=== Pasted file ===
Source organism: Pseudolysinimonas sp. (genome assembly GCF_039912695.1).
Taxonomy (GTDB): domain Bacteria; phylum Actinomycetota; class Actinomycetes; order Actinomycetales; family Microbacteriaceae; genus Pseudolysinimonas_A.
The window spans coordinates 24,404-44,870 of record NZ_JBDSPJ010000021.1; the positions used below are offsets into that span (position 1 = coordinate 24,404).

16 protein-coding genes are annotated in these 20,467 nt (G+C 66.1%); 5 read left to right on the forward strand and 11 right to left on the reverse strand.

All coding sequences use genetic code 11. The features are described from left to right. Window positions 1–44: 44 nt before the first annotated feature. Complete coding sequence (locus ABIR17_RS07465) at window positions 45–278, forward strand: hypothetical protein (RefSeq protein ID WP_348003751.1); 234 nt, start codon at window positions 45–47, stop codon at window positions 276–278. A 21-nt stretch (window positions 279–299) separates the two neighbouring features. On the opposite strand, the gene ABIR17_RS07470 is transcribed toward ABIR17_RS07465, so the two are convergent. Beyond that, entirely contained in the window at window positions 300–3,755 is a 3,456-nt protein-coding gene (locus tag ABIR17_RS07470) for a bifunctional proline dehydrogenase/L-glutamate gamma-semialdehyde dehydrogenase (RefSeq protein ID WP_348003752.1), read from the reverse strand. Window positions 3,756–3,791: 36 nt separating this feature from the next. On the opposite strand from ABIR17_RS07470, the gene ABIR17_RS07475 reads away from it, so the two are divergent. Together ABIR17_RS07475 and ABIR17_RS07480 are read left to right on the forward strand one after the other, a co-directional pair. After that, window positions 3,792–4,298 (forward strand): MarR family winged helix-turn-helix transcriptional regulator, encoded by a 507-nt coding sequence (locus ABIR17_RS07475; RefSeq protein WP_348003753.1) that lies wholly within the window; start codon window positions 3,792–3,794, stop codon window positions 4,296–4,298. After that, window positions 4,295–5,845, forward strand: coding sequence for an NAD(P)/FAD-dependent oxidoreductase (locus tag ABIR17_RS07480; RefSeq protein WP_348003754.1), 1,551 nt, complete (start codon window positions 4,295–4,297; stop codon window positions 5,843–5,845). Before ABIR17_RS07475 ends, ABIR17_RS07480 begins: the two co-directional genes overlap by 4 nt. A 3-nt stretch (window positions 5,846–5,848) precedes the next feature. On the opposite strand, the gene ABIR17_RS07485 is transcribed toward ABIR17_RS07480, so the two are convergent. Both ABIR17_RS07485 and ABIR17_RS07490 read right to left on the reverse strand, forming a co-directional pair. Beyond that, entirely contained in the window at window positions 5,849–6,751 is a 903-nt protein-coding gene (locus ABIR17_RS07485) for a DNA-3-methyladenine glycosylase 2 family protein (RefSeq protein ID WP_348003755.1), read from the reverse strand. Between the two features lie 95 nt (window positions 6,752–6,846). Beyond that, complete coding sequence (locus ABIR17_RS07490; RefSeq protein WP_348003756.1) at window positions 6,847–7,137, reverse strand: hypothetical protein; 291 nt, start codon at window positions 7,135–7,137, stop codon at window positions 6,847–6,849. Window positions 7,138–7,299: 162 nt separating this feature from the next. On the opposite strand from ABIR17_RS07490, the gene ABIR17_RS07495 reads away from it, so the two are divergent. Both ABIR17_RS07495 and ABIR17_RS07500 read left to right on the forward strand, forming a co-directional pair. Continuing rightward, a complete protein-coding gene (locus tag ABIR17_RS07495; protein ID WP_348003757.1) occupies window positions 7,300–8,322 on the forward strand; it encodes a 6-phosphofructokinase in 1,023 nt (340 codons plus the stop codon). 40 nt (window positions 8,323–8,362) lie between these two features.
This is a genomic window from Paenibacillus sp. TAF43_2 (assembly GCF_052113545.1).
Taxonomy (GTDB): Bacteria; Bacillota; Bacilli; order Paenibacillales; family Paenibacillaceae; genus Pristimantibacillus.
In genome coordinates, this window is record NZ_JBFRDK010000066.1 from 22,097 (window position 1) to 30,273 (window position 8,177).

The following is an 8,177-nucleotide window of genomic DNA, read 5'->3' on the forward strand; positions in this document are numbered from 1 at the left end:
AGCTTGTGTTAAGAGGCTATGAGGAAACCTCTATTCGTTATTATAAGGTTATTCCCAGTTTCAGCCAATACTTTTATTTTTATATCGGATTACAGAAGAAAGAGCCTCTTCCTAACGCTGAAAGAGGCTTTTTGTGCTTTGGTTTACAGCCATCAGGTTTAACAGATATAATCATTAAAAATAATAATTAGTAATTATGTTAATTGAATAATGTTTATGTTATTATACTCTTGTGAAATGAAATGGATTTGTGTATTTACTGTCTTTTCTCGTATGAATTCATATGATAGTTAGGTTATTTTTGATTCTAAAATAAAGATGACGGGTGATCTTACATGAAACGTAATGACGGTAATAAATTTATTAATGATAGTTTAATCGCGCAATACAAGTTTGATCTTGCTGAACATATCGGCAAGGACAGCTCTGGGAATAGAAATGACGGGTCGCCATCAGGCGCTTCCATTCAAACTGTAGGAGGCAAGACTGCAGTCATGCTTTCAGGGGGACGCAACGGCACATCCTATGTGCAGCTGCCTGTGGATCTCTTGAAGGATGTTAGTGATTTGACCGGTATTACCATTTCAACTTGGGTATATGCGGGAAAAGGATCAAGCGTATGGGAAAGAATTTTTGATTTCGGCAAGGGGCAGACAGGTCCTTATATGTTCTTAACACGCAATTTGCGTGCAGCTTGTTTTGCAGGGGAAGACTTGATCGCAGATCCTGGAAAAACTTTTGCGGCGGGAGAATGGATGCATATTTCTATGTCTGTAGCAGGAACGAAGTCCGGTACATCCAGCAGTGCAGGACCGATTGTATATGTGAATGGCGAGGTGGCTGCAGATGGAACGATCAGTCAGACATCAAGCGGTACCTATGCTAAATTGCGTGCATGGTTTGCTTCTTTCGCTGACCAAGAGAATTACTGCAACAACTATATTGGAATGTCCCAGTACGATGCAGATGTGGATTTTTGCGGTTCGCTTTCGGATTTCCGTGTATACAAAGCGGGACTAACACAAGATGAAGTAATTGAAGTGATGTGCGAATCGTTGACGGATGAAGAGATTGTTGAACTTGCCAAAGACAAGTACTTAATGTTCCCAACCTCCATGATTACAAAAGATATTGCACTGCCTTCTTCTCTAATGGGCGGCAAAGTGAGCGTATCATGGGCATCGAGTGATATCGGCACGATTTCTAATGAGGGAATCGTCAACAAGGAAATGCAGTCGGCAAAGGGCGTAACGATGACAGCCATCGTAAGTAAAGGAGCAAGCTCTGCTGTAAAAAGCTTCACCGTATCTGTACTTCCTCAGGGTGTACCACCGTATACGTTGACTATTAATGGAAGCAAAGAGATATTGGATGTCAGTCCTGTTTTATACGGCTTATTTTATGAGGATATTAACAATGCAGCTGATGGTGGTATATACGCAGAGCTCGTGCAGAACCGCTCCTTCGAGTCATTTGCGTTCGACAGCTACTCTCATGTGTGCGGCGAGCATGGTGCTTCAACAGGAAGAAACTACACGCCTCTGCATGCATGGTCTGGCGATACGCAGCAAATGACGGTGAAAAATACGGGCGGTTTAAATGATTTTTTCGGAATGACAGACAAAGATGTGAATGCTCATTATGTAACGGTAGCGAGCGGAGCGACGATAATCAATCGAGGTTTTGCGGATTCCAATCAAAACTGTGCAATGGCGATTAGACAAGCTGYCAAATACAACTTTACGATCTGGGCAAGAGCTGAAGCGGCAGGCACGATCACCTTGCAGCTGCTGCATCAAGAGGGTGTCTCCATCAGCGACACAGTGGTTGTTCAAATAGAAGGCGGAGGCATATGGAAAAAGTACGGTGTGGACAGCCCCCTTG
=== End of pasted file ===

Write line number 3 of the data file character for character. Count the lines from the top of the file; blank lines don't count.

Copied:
The window spans coordinates 24,404-44,870 of record NZ_JBDSPJ010000021.1; the positions used below are offsets into that span (position 1 = coordinate 24,404).